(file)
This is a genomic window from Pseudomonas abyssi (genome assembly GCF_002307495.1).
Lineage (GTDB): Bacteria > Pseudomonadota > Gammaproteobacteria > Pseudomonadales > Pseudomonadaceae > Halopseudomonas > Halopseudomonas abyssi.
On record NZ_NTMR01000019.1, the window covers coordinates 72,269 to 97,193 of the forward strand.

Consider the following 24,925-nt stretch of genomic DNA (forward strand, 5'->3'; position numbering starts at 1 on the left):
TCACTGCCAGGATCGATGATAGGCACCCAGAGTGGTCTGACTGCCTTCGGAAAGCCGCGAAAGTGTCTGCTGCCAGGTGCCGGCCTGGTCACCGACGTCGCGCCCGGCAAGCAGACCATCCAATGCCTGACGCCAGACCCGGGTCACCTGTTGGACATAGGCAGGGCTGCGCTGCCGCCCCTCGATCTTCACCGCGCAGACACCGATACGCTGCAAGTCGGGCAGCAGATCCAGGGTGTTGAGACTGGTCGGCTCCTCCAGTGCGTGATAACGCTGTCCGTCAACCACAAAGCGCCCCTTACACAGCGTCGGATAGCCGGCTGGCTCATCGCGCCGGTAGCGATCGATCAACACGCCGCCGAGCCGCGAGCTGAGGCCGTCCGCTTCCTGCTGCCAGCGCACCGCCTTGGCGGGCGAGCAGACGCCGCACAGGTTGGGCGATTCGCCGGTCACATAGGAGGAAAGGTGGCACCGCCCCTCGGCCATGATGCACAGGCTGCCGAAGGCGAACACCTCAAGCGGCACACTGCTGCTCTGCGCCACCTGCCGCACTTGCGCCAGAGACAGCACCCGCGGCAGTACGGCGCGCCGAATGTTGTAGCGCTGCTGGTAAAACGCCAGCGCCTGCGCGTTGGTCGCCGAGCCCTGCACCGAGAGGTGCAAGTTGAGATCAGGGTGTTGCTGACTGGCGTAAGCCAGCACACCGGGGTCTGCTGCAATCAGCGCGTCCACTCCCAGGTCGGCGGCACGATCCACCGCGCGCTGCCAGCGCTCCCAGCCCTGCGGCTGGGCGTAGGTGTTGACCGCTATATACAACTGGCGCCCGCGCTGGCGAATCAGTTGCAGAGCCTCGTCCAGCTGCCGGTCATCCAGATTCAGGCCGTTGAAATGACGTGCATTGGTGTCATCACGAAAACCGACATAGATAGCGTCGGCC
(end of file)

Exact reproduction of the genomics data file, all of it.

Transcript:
This is a genomic window from Pseudomonas abyssi (genome assembly GCF_002307495.1).
Lineage (GTDB): Bacteria > Pseudomonadota > Gammaproteobacteria > Pseudomonadales > Pseudomonadaceae > Halopseudomonas > Halopseudomonas abyssi.
On record NZ_NTMR01000019.1, the window covers coordinates 72,269 to 97,193 of the forward strand.

Consider the following 24,925-nt stretch of genomic DNA (forward strand, 5'->3'; position numbering starts at 1 on the left):
TCACTGCCAGGATCGATGATAGGCACCCAGAGTGGTCTGACTGCCTTCGGAAAGCCGCGAAAGTGTCTGCTGCCAGGTGCCGGCCTGGTCACCGACGTCGCGCCCGGCAAGCAGACCATCCAATGCCTGACGCCAGACCCGGGTCACCTGTTGGACATAGGCAGGGCTGCGCTGCCGCCCCTCGATCTTCACCGCGCAGACACCGATACGCTGCAAGTCGGGCAGCAGATCCAGGGTGTTGAGACTGGTCGGCTCCTCCAGTGCGTGATAACGCTGTCCGTCAACCACAAAGCGCCCCTTACACAGCGTCGGATAGCCGGCTGGCTCATCGCGCCGGTAGCGATCGATCAACACGCCGCCGAGCCGCGAGCTGAGGCCGTCCGCTTCCTGCTGCCAGCGCACCGCCTTGGCGGGCGAGCAGACGCCGCACAGGTTGGGCGATTCGCCGGTCACATAGGAGGAAAGGTGGCACCGCCCCTCGGCCATGATGCACAGGCTGCCGAAGGCGAACACCTCAAGCGGCACACTGCTGCTCTGCGCCACCTGCCGCACTTGCGCCAGAGACAGCACCCGCGGCAGTACGGCGCGCCGAATGTTGTAGCGCTGCTGGTAAAACGCCAGCGCCTGCGCGTTGGTCGCCGAGCCCTGCACCGAGAGGTGCAAGTTGAGATCAGGGTGTTGCTGACTGGCGTAAGCCAGCACACCGGGGTCTGCTGCAATCAGCGCGTCCACTCCCAGGTCGGCGGCACGATCCACCGCGCGCTGCCAGCGCTCCCAGCCCTGCGGCTGGGCGTAGGTGTTGACCGCTATATACAACTGGCGCCCGCGCTGGCGAATCAGTTGCAGAGCCTCGTCCAGCTGCCGGTCATCCAGATTCAGGCCGTTGAAATGACGTGCATTGGTGTCATCACGAAAACCGACATAGATAGCGTCGGCC